Traditional Chinese Simplified Chinese Email this article
The Education Bureau welcomes Ombudsman's Report

     The Education Bureau welcomed the release of The Ombudsman's Direct Investigation Report (DIR) on Support Services for Students with Specific Learning Difficulties (SpLD) today (March 26).  It pledged to consider actively how to follow up the various recommendations.

     "We fully recognise the importance of providing effective support services for students with special educational needs, including those with SpLD.  We are pleased to note The Ombudsman's recognition of the Education Bureau's efforts in stepping up support measures for these students in recent years.  We consider the recommendations of The Ombudsman broadly in line with the bureau's prevailing policy and measures on integrated education.  We generally accept The Ombudsman's recommendations," a bureau spokesman said.

     "The Education Bureau has injected additional funds and other resources into the education system, including the Learning Support Grant, screening tools and resource packages specifically on SpLD, structured teacher training under a five-year Teacher Professional Development Framework, and professional support rendered by resource schools, educational psychologists, special education support officers and inspectors," he said,

     "The bureau helps schools cater for students with special educational needs, complemented by an effective monitoring and review mechanism.  It is our prevailing policy to require schools to be open and transparent in school operation.  We have promulgated through the Operation Guide on Integrated Education and other channels such as seminars that schools should attach importance to parents' involvement.  In the light of The Ombudsman's recommendation, we will, in consultation with schools and parent associations, formulate practicable means and timelines among schools to further enhance transparency.  We will also continue to support schools to devise effective school specific mechanism to help parents understand more about school-based support measures for students with special educational needs, keep parents informed of their children's progress and enhance the involvement of parents in supporting their children's learning."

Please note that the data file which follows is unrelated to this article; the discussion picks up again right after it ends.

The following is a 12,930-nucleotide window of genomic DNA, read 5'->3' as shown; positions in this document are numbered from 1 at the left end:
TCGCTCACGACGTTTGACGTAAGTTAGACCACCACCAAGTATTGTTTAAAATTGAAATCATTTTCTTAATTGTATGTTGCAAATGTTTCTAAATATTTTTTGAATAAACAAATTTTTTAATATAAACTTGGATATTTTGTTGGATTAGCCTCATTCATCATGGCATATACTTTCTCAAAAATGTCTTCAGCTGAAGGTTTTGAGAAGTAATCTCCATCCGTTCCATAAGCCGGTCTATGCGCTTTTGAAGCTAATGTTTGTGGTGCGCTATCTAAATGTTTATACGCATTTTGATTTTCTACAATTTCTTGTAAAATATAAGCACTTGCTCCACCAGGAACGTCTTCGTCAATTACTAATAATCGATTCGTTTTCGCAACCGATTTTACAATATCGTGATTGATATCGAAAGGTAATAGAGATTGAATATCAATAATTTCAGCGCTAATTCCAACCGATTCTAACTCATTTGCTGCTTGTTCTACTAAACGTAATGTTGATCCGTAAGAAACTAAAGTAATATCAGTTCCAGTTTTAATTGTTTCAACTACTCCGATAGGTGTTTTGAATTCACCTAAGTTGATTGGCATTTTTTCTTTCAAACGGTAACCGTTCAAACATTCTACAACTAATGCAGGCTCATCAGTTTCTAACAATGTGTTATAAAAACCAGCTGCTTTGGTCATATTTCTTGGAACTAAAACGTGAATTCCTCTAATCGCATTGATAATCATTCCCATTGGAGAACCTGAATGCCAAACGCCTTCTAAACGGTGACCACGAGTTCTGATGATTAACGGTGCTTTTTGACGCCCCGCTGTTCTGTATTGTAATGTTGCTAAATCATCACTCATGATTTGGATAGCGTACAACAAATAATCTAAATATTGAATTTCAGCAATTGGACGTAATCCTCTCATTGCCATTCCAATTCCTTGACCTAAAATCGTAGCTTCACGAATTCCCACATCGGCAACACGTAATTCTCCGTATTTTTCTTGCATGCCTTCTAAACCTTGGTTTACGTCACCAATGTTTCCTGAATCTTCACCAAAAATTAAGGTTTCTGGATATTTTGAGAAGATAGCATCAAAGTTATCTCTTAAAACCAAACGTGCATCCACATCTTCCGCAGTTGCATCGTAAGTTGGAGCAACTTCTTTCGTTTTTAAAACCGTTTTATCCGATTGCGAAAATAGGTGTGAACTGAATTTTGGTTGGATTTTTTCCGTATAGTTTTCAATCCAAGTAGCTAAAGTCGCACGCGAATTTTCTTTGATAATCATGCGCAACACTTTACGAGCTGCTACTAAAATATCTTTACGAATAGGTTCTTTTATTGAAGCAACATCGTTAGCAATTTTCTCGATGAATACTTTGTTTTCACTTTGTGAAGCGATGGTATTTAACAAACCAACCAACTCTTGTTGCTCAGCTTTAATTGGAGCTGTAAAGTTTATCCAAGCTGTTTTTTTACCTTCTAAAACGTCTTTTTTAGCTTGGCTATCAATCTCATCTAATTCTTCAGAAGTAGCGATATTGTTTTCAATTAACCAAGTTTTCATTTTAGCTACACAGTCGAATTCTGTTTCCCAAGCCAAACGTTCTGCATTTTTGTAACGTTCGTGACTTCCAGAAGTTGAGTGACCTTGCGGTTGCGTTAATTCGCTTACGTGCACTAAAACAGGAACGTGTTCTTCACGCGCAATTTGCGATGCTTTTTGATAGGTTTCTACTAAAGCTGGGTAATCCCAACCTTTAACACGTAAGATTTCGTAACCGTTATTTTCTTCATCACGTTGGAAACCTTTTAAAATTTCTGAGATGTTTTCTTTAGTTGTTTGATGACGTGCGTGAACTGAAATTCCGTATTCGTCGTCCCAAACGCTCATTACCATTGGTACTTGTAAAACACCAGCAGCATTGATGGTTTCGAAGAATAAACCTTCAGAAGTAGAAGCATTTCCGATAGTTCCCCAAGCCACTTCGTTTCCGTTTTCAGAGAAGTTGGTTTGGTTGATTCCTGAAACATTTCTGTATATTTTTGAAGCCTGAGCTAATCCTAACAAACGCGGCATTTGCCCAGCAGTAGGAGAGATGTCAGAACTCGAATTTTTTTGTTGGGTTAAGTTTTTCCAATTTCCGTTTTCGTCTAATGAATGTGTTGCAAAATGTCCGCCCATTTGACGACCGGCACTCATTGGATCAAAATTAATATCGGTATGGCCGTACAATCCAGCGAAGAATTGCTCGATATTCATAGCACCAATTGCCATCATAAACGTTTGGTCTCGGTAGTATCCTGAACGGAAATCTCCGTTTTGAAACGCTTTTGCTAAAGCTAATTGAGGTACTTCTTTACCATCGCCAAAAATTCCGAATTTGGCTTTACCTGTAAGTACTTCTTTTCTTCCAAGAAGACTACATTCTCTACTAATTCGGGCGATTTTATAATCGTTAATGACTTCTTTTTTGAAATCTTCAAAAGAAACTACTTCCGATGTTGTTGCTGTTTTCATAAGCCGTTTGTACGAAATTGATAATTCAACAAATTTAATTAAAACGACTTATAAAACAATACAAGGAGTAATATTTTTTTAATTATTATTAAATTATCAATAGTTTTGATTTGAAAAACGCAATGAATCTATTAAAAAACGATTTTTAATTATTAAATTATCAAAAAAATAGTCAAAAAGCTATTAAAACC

"For individual schools that require special attention, we will render targeted support and appropriate intervention.  We trust that parents need not resort to mediation if their concerns are addressed promptly and appropriately."

     With regard to The Ombudsman's recommendation about teacher training, the spokesman said, "The Education Bureau attaches great importance to the professional development of teachers.  When we set the training targets under the five-year Teacher Professional Development Framework that started from the 2007-08 school year, we have given careful consideration to the capacity of teachers to meet various training needs arising from different initiatives and that of local teacher education institutes to provide sufficient and quality training places within this five-year period.  We consider the present training target reasonable and realistic."

     "Upon completion of the framework, schools will have accumulated a critical mass of teachers trained in special education who will lead other teachers in the school to devise and implement school-based support programmes for students with special educational needs," the spokesman said.
     "Apart from the framework which provides structured teacher training, there are a great variety of opportunities for teachers to receive training on SpLD; they include pre-service or in-service programmes offered by the tertiary institutes, theme-based training programmes and school-based staff development programmes organised by the Education Bureau and other organisations.  In addition, under the five-year Read & Write Project funded by the Jockey Club starting from 2006-07, the Chinese University of Hong Kong will train 5,000 Chinese Language teachers of primary schools in helping students with SpLD."

     The spokesman said the bureau would continue to keep in view the needs of students, parents and schools, and review the implementation of various measures, including the progress of the framework, to better cater for the needs of students with SpLD.

Ends/Thursday, March 26, 2009
Issued at HKT 12:34


Print this page